Randy Jackson, Paula Abdul and Simon Cowell by Michael Becker/Fox
Most years, I find myself cringing at the very spectacle that drives zillions of people to their TV sets: the American Idol auditions, a circus of exhibitionistic freaks, delusional show-offs, sad sacks all too willing to be mocked, characters who looked like they woke up too late for Mardi Gras, and the usual gamut. And the occasional promising singer.

Maybe it's strike fatigue, or the fact that I've just sat stupefied for two weeks watching the far more insipid antics of the preening judges Bruno Tonioli and Carrie Ann Inaba, who've quickly worn out their welcome as the dim-bulb guiding lights of the so-far-misleadingly titled Dance War: Bruno vs. Carrie Ann. But Tuesday night's launch of the seventh season of American Idol, with two hours spent sifting through the flotsam and jetsam of tryouts in Philadelphia, felt more entertaining and less punishingly cruel than in years past.

If anything, the would-be Idols generally behaved worse than the judges, even the notoriously puckish Simon Cowell, who tried to let some of the most hopeless cases off easy. The producers forced us to spend nearly seven minutes (felt like 70) in the company of Alexis Cohen, a 23-year-old Janis Joplin/Grace Slick wannabe whose early mantra was, "Always be victorious." She wasn't, and neither were her glitter-festooned eyebrows. Simon found her performance "a bit possessed," and Alexis kept her cool as she left the audition room. Until she realized her time in front of the camera was almost up, so she desperately milked it with the usual parade of bleeped profanities and screaming taunts: "If I could legally moon [Simon], I would," she bragged, thrilled to be getting her 15 minutes in front of a national audience that will happily forget her until she becomes part of the losers' montage come finale time in May. "I'm going for actressing," she declared, a warning to all.

One of the more memorable oddballs was an Egyptian nicknamed Yuka, who seemed like an apparition out of a Borat sequel. "I want to love a girl from the hair to the nipple," said the self-proclaimed "Sexy Face," who sang from the catalogue of "Mr. The Bee Gees." The judges reacted in stunned silence, but weren't even remotely mean. I take no pride in admitting I laughed along with Randy Jackson and Paula Abdul at the absurdity of local tour guide James Lewis, whose basso non-profundo and odd phrasing of "Let My People Go" was as comical as his expressionless reaction to their reactions.

"What are they thinking?" people often wonder. Boils down to this peeved observation by Simon: "All because that fat lump wants to be on TV," his unamused response to a guy named Ben Haar, who had his hairy chest waxed after arriving in a harem costume that revealed too much of his out-of-shape frame. Well, duh, Simon. Of course it's all about being on TV. The entire process at this point is aimed at people who probably have their TVs tuned most nights to the swill of VH1 and figure if the people in those shows can be considered "celebrities" (a word that has lost all currency lately), why not us?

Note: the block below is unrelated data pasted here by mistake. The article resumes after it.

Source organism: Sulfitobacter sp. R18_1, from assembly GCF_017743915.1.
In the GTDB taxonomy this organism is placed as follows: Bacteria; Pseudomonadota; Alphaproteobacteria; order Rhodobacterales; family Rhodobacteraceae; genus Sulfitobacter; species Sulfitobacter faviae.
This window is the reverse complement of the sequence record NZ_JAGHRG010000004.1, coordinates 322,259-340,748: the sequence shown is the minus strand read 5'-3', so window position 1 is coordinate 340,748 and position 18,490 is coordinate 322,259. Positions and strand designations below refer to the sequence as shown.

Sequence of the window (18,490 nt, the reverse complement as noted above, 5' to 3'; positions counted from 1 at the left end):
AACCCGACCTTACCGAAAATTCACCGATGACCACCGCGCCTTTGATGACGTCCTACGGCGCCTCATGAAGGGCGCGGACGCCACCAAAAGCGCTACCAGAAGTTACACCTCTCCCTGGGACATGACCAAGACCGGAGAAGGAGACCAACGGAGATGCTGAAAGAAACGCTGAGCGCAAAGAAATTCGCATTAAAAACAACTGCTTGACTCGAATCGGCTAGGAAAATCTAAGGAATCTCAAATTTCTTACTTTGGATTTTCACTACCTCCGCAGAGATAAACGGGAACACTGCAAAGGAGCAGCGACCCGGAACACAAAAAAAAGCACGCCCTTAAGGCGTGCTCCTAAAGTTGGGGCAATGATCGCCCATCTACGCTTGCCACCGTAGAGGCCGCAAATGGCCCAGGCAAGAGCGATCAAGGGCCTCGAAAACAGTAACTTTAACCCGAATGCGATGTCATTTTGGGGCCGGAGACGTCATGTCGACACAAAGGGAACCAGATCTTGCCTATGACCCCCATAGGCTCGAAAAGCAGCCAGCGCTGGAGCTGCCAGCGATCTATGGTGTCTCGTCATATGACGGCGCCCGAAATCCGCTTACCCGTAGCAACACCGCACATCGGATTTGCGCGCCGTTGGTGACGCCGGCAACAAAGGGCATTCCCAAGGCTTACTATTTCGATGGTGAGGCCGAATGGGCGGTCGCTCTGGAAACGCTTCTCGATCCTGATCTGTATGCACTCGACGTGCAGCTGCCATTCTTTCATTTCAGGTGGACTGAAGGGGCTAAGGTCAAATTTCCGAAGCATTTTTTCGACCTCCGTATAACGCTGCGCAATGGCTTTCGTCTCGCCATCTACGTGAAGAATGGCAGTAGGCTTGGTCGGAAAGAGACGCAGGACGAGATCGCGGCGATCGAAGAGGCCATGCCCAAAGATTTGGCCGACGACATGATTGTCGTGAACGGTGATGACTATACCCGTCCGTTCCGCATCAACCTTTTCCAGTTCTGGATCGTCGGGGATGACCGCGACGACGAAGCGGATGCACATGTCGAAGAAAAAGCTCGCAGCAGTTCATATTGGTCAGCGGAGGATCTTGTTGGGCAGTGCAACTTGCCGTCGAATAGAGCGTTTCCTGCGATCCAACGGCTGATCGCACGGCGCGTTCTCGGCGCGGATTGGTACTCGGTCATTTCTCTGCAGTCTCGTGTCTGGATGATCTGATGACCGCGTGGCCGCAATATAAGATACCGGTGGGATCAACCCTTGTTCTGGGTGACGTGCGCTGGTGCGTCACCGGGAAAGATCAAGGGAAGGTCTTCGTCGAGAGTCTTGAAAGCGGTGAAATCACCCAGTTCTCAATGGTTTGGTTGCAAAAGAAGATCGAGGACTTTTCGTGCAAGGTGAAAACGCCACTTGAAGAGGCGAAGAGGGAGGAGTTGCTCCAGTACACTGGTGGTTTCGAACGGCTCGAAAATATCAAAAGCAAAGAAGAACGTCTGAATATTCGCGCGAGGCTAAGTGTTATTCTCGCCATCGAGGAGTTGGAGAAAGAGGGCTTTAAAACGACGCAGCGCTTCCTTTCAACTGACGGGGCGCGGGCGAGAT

How else to explain the past-his-prime Milo, a clown who fancies himself inspirational as he sings an original creation, "No Sex Allowed"? (Does he know he's on the Fox network?) Or the Paula Abdul fan who composed an icky ditty with numerous rhymes to "stalk her" - as in "If she were a doggie, I'd walk her," or "If I were Columbo, I'd Peter Falk her," unfortunately not being cut off before he got to "If she were a bathtub, I'd caulk her."

And to think I could have been watching The Biggest Loser: Couples.

Even with these excesses, the night was less obnoxious than usual, and for every Alexis, there was someone like Temptress Brown, a 16-year-old middle linebacker with a seriously ill mother in a wheelchair. (A sob story will get you on camera every time.) She earned a group hug, and a rare appearance outside the audition room by the judges, as they crushed her dreams as gently as possible.

The first episode was bookended by winners: Joey, who has lost 200 pounds and claimed, "I don't have to fake the funk," and Brooke, a beautiful nanny who's never seen an R-rated movie. Simon offered to take her to the dark side, but so far, she has wisely resisted.

Because she could always end up like Christina, a pathetic Star Wars fan (with Princess Leia hairpieces) and a self-declared "goofball" who went ballistic after the judges halted her strained performance of "Don't Let the Sun Go Down on Me." As the episode ended, she was still railing against American Idol's tendency to let through "the same normal-looking pop people." Don't cry for Christina. At least she got on TV.

For me, I'm counting the weeks until the competition actually begins.